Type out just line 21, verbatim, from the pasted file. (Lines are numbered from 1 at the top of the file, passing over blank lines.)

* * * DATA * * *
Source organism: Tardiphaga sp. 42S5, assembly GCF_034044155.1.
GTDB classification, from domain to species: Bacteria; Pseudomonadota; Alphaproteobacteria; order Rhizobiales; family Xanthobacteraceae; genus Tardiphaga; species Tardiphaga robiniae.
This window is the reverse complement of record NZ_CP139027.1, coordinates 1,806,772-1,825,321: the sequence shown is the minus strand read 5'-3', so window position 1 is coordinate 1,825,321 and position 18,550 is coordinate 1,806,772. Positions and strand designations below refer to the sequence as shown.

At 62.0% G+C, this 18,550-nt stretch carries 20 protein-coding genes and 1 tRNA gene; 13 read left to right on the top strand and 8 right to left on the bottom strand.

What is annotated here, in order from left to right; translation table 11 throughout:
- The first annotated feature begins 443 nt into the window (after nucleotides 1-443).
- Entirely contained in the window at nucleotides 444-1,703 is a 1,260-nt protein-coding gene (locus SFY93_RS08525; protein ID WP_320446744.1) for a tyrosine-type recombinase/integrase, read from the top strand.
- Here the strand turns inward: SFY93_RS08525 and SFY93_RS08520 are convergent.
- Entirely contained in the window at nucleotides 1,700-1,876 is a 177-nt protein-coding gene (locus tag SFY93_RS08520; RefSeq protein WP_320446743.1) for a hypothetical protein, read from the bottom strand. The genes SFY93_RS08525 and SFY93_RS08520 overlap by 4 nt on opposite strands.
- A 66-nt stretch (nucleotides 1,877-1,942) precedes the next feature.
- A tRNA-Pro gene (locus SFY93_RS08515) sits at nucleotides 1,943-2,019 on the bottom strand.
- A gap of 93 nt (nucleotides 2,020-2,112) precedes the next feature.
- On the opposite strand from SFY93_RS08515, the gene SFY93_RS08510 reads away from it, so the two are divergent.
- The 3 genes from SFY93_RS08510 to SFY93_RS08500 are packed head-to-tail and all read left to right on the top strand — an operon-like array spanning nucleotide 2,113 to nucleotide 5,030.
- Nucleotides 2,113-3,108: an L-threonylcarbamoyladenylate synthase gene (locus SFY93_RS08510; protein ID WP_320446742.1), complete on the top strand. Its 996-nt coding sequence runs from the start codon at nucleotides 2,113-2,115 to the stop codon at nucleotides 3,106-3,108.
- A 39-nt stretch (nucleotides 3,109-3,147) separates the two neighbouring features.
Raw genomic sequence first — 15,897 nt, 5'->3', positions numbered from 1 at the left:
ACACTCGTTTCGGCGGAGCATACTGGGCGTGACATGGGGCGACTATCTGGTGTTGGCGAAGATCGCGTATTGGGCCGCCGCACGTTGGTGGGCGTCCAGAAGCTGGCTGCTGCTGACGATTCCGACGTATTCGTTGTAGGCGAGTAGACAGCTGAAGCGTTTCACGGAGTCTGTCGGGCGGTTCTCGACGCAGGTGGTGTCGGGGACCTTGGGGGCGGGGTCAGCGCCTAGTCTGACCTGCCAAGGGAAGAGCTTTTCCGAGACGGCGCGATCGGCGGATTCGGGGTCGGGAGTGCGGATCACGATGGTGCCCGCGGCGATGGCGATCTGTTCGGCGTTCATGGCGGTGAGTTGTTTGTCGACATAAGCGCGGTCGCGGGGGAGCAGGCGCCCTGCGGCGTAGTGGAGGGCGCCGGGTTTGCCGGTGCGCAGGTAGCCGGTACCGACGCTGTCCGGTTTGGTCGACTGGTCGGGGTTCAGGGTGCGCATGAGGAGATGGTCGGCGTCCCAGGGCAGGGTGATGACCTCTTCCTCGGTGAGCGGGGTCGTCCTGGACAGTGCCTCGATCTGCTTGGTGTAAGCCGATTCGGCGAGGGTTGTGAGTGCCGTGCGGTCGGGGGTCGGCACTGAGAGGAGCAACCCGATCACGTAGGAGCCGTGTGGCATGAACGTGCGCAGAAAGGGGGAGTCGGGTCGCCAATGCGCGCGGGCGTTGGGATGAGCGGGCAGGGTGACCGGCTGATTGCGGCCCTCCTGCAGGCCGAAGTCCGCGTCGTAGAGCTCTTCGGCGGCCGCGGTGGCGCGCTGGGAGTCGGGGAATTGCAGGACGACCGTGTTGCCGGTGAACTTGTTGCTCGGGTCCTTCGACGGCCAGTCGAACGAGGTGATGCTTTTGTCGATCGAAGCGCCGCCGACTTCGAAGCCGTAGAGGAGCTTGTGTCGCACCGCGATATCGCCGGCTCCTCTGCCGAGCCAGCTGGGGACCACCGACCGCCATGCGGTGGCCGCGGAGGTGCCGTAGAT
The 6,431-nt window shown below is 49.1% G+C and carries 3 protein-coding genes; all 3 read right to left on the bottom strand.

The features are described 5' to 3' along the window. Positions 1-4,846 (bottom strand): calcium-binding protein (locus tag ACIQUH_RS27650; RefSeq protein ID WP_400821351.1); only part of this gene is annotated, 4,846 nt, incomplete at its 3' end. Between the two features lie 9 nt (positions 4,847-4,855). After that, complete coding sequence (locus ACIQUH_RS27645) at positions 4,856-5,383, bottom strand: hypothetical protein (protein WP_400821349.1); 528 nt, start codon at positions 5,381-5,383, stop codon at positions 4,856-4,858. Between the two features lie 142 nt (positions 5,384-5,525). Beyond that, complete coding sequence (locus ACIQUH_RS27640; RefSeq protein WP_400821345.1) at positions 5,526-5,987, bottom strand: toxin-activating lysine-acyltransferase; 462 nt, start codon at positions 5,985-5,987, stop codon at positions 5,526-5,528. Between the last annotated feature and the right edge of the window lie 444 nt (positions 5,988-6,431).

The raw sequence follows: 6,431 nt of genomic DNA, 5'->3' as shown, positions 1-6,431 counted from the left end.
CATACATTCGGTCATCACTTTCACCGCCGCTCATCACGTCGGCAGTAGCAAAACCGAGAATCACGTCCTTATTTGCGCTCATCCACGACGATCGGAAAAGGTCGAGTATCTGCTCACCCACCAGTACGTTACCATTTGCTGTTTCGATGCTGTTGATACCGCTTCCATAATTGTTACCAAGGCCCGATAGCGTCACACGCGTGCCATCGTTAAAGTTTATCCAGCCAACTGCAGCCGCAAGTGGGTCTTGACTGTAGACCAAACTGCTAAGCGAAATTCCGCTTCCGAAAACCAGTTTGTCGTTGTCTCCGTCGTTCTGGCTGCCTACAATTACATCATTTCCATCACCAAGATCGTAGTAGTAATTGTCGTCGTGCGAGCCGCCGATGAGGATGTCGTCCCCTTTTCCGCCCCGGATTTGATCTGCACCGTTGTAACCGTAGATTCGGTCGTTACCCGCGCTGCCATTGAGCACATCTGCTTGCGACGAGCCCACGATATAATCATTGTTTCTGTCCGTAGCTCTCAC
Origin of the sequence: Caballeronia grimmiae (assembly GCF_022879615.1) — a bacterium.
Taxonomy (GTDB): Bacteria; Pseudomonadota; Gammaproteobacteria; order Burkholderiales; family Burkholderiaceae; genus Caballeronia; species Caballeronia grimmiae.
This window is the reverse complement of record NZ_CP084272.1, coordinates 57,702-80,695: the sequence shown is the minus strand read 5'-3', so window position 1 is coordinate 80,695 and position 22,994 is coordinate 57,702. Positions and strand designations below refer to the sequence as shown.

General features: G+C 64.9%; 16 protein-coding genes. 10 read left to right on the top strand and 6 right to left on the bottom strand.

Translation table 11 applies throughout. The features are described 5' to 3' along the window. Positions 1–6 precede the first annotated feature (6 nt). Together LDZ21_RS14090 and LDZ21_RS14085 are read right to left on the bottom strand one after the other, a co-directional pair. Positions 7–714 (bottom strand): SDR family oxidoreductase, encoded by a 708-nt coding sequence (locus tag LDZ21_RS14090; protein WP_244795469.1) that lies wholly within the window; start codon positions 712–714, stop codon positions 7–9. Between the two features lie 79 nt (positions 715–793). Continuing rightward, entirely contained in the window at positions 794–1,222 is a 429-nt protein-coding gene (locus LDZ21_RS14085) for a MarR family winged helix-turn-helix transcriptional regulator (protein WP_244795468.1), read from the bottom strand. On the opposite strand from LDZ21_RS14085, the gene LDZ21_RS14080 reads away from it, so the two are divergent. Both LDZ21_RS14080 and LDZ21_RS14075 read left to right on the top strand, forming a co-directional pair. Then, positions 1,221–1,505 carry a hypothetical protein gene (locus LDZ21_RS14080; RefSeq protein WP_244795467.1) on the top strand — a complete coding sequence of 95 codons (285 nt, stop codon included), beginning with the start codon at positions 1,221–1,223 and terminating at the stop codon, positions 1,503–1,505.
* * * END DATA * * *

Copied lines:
The raw sequence follows: 6,431 nt of genomic DNA, 5'->3' as shown, positions 1-6,431 counted from the left end.